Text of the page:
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Evaluation of eelgrass mitigation and fishery enhancement structures in San Diego Bay, California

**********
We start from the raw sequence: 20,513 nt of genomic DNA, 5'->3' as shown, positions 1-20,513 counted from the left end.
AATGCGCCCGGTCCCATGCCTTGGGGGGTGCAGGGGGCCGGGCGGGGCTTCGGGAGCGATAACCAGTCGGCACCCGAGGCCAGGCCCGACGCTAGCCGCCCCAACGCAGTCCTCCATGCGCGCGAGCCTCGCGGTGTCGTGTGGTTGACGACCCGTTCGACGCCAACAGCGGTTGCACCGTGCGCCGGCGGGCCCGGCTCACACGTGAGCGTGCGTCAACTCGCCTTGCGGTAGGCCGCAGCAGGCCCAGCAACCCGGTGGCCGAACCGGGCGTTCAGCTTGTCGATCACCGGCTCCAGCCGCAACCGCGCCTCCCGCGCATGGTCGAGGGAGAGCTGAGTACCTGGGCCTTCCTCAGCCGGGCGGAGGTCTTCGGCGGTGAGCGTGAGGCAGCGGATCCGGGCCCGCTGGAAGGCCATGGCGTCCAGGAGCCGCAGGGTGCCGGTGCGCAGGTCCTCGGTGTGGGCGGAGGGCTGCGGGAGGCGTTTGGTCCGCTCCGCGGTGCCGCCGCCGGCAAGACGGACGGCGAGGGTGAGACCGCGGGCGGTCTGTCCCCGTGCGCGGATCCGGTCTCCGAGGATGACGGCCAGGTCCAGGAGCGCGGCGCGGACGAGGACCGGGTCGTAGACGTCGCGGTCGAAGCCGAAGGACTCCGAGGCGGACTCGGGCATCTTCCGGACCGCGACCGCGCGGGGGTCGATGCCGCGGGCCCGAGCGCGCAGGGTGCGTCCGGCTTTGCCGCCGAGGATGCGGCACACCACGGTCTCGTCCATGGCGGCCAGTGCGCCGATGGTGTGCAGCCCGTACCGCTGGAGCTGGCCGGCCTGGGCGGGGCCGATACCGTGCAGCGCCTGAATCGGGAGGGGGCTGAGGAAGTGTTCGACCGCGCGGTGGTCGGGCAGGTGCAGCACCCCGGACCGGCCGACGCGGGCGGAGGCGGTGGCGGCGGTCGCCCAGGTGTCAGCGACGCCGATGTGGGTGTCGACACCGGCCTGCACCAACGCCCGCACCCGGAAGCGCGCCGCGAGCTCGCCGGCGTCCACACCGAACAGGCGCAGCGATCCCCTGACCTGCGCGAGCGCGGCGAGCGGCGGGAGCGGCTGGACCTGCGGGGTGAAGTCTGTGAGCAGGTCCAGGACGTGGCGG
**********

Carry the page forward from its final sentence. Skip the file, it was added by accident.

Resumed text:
To offset habitat loss and increase fishery production, an eelgrass mitigation habitat was completed in San Diego Bay, California in 1997. This mitigation effort consisted of the transplantation of eelgrass, Zostera marina L., in the western portion of the bay. In addition to the establishment of a new eelgrass bed, four enhancement reefs made of either quarry rock or concrete rubble were created to further enhance fishery stocks and the area's ecosystem. Two design criteria and a direct comparison between quarry rock and concrete reefs were examined in this 5-yr pilot program. The newly created eelgrass habitat quickly performed at the level of the existing eelgrass bed. The overall analysis found that the mitigation eelgrass habitat was not significantly different from the reference eelgrass habitat in terms of fishes. Neither reef material (quarry rock or concrete rubble) nor original reef design influenced fish utilization. In addition, aspects of fishery enhancement were examined on the enhancement reefs using three target species of Paralabrax (Perciformes: Serranidae). Resource utilization differed among these congeners with differing levels of production. Using enhancement reefs and eelgrass transplantation, enhancement and mitigation goals were achieved in San Diego Bay.